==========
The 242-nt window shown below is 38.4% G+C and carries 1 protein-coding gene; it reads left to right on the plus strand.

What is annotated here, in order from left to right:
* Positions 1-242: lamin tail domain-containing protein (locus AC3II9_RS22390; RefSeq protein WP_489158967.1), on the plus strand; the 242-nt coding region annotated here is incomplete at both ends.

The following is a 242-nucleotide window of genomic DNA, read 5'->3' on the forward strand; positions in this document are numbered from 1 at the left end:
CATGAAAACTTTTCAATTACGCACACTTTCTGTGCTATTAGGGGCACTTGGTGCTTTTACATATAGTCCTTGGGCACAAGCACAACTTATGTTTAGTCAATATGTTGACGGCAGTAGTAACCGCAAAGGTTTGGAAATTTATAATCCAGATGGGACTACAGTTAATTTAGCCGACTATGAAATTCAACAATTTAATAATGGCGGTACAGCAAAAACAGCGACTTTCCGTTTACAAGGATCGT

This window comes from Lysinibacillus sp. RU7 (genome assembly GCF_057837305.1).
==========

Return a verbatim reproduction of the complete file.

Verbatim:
The 242-nt window shown below is 38.4% G+C and carries 1 protein-coding gene; it reads left to right on the plus strand.

What is annotated here, in order from left to right:
* Positions 1-242: lamin tail domain-containing protein (locus AC3II9_RS22390; RefSeq protein WP_489158967.1), on the plus strand; the 242-nt coding region annotated here is incomplete at both ends.

The following is a 242-nucleotide window of genomic DNA, read 5'->3' on the forward strand; positions in this document are numbered from 1 at the left end:
CATGAAAACTTTTCAATTACGCACACTTTCTGTGCTATTAGGGGCACTTGGTGCTTTTACATATAGTCCTTGGGCACAAGCACAACTTATGTTTAGTCAATATGTTGACGGCAGTAGTAACCGCAAAGGTTTGGAAATTTATAATCCAGATGGGACTACAGTTAATTTAGCCGACTATGAAATTCAACAATTTAATAATGGCGGTACAGCAAAAACAGCGACTTTCCGTTTACAAGGATCGT

This window comes from Lysinibacillus sp. RU7 (genome assembly GCF_057837305.1).